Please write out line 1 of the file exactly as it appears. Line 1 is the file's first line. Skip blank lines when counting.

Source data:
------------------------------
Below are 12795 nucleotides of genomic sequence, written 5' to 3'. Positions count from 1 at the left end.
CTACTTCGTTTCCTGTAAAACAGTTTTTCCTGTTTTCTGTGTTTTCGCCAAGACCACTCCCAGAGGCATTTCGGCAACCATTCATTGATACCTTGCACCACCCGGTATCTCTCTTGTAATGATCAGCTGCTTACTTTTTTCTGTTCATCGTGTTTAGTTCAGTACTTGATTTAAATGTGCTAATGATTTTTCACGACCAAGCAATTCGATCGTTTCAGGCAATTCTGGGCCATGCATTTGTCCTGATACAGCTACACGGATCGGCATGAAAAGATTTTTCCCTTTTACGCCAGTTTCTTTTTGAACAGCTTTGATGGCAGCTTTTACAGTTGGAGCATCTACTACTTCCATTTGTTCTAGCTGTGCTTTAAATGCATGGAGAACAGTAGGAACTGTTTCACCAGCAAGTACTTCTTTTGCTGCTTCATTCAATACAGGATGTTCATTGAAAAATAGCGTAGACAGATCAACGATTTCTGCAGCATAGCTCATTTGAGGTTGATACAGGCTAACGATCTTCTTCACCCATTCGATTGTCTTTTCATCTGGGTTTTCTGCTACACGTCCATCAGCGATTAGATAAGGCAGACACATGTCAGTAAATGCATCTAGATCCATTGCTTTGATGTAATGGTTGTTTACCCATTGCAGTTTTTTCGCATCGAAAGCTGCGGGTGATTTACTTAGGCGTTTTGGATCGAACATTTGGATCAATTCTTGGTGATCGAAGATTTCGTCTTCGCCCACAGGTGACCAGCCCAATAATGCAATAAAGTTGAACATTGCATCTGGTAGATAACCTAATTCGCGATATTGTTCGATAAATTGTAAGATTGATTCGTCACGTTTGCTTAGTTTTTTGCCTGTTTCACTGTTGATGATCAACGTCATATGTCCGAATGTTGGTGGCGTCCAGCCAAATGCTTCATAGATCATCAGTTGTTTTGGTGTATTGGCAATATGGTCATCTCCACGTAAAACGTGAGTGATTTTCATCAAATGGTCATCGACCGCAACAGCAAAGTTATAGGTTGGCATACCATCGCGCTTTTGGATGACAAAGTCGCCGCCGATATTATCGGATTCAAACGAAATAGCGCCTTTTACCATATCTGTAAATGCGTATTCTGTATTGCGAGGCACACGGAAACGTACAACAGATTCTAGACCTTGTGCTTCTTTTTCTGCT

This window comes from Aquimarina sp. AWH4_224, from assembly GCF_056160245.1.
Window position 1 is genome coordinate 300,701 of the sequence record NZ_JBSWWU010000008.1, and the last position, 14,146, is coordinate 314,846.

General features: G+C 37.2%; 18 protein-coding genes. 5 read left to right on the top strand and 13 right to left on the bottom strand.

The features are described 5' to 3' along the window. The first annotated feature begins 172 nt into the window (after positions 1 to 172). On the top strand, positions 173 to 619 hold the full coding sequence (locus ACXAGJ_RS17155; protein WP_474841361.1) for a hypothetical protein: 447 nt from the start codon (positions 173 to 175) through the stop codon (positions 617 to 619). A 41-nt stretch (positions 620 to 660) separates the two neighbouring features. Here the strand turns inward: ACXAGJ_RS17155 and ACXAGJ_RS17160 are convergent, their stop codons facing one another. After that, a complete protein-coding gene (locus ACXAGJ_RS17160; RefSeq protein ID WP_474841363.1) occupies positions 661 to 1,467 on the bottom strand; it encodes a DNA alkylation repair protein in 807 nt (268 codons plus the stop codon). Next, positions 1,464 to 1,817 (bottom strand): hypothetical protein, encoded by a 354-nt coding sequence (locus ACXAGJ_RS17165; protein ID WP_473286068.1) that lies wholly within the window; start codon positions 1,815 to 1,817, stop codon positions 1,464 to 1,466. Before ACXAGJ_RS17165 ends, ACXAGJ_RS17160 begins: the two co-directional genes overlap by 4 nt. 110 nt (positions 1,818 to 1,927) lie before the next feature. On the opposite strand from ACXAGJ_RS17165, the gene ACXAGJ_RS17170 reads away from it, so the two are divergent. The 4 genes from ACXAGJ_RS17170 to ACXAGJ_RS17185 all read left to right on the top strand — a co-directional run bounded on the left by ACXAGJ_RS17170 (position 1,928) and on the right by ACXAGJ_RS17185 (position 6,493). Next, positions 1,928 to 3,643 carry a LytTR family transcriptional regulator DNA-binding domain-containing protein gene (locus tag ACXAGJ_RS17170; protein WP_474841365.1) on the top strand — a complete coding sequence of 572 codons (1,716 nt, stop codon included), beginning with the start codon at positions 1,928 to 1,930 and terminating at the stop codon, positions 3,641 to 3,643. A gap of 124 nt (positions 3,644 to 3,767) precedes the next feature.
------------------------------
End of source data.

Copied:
Below are 12795 nucleotides of genomic sequence, written 5' to 3'. Positions count from 1 at the left end.